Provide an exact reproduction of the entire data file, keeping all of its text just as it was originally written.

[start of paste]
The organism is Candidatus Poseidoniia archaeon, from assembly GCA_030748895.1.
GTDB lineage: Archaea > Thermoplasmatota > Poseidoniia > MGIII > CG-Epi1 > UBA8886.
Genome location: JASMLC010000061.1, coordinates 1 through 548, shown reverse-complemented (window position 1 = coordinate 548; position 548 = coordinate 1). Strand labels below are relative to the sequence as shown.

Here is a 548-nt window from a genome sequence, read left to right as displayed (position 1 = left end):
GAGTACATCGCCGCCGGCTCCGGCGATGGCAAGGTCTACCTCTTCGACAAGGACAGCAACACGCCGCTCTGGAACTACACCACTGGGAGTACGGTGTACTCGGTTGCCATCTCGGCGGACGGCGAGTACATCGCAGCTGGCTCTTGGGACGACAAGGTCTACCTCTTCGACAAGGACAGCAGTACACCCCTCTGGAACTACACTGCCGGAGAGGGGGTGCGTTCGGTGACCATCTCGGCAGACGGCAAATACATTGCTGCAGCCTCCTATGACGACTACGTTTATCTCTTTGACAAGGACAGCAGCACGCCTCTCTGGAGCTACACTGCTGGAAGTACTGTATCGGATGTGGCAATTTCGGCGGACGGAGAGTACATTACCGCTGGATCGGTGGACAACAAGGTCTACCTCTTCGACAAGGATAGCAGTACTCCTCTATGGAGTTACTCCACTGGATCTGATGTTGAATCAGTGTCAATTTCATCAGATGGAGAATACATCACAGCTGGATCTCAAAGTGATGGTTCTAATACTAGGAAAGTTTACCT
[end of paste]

The organism is Candidatus Poseidoniia archaeon, from assembly GCA_030748895.1.
GTDB lineage: Archaea > Thermoplasmatota > Poseidoniia > MGIII > CG-Epi1 > UBA8886.
Genome location: JASMLC010000061.1, coordinates 1 through 548, shown reverse-complemented (window position 1 = coordinate 548; position 548 = coordinate 1). Strand labels below are relative to the sequence as shown.

Here is a 548-nt window from a genome sequence, read left to right as displayed (position 1 = left end):
GAGTACATCGCCGCCGGCTCCGGCGATGGCAAGGTCTACCTCTTCGACAAGGACAGCAACACGCCGCTCTGGAACTACACCACTGGGAGTACGGTGTACTCGGTTGCCATCTCGGCGGACGGCGAGTACATCGCAGCTGGCTCTTGGGACGACAAGGTCTACCTCTTCGACAAGGACAGCAGTACACCCCTCTGGAACTACACTGCCGGAGAGGGGGTGCGTTCGGTGACCATCTCGGCAGACGGCAAATACATTGCTGCAGCCTCCTATGACGACTACGTTTATCTCTTTGACAAGGACAGCAGCACGCCTCTCTGGAGCTACACTGCTGGAAGTACTGTATCGGATGTGGCAATTTCGGCGGACGGAGAGTACATTACCGCTGGATCGGTGGACAACAAGGTCTACCTCTTCGACAAGGATAGCAGTACTCCTCTATGGAGTTACTCCACTGGATCTGATGTTGAATCAGTGTCAATTTCATCAGATGGAGAATACATCACAGCTGGATCTCAAAGTGATGGTTCTAATACTAGGAAAGTTTACCT